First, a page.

Verran Tucker spent spring practice sequestered in the Cal coaches' offices, next to a computer, sitting alongside his academic adviser. As his fellow wide receivers ran routes and caught passes in Memorial Stadium, Tucker dived into his studies in a feverish attempt to stay eligible. When training camp began earlier this month, Tucker found himself with the third-team offense. His academic troubles had set him back on the football field, shoving him into the crowded pack of Cal receivers vying for playing time in the 2009 season. Fast forward to Saturday, when coach Jeff Tedford released his season-opening depth chart. Right there, starting at one wide receiver spot: Verran Tucker, No. 86. Tucker, a senior, and sophomore Marvin Jones will start Saturday's opener against Maryland. That counted as surprising news, given Tucker's meandering offseason journey, when he all but vanished from the radar.
"Honestly, I felt like I was kind of forgotten about," Tucker said of the spring. "I felt separated from the guys." He played well enough in camp to surge past Nyan Boateng, who led the Bears last season with 29 catches. The Bears often use three-receiver formations, so Boateng and Jeremy Ross (and possibly one or two others) should collect significant playing time. Even so, Tucker's return to prominence was striking. He caught 21 passes for Cal last season, after transferring from El Camino College. His average of 17.2 yards per catch led the Bears and stamped Tucker as the team's best deep threat. But his promising football future teetered in doubt because of his problems in the classroom. Tucker typically followed those springtime study sessions with drifting outside for conditioning work, to stay in decent shape. One time, he vomited after relentlessly running 110-yard sprints, back and forth across the field. It was a dual and daunting challenge, trying to get on track academically while not falling too far behind in football. "If I was able to make it through what I did this spring and summer, I don't think anything is going to be able to stop us this year," Tucker said. " I've grown a lot as a football player and as a man since I came to this school."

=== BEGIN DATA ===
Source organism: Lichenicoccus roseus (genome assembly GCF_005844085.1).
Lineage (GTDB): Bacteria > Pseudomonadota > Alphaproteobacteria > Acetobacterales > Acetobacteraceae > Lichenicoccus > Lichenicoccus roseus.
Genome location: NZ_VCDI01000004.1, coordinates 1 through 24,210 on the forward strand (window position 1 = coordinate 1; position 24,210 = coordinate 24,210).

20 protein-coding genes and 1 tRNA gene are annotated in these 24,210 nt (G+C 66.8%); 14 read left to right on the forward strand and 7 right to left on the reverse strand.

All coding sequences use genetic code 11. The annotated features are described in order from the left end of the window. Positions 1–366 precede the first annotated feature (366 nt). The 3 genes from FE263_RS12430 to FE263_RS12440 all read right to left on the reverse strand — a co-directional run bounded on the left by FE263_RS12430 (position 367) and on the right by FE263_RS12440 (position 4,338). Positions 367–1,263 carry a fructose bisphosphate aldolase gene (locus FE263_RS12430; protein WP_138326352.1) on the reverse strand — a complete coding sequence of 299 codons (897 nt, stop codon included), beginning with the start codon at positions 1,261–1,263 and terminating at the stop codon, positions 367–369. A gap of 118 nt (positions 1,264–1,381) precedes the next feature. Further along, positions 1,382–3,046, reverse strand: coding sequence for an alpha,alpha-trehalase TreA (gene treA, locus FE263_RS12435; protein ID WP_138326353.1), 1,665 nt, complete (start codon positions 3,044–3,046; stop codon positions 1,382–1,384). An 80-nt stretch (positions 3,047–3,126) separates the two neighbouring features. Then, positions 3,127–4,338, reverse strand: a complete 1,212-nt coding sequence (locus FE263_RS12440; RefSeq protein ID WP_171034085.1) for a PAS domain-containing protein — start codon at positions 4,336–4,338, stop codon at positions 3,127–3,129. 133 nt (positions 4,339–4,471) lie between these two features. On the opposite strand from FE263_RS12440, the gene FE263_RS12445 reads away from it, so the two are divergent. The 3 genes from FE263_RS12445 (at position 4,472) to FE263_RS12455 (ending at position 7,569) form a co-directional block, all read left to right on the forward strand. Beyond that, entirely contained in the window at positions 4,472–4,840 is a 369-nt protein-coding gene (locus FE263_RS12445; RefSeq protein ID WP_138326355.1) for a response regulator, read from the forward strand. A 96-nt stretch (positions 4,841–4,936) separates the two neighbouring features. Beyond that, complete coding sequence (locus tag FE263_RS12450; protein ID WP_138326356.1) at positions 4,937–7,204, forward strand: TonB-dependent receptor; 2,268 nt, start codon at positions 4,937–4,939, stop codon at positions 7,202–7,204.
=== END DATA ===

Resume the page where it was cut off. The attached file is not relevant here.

Said Tedford, in explaining why he elevated Tucker: "Speed, great hands; he knows the offense. Last year at this time, Verran had no idea what this offense was. Now he's comfortable and confident in what he's doing." Saturday's depth chart revealed no other grand surprises. Mike Mohamed and Eddie Young will start at outside linebacker, with Mychal Kendricks and D.J. Holt manning the inside spots. Brian Holley earned the fullback job, with Will Kapp as his backup. Giorgio Tavecchio is listed as the placekicker, though Tedford insisted he and the coaches have not officially decided between Tavecchio and David Seawright. Maybe the most significant news Saturday was the sight of No. 4, back at practice and darting through holes with familiar quickness. Jahvid Best missed Thursday's workout, the latest of several absences this month as he struggled to shake lingering pain in his left big toe. Best appeared healthy - and as fast as ever - seven days ahead of the season opener. "It was just something we needed to rest," Tedford said of Best's injury, "so he could be 100 percent. He could have kept aggravating it every day, and that wouldn't have done anyone any good."
Briefly: Wide receiver Michael Calvin is back at practice after arthroscopic knee surgery and will be available against Maryland. ... Backup linebacker Robert Mullins, a promising redshirt freshman, will miss four to six weeks with a sprained knee.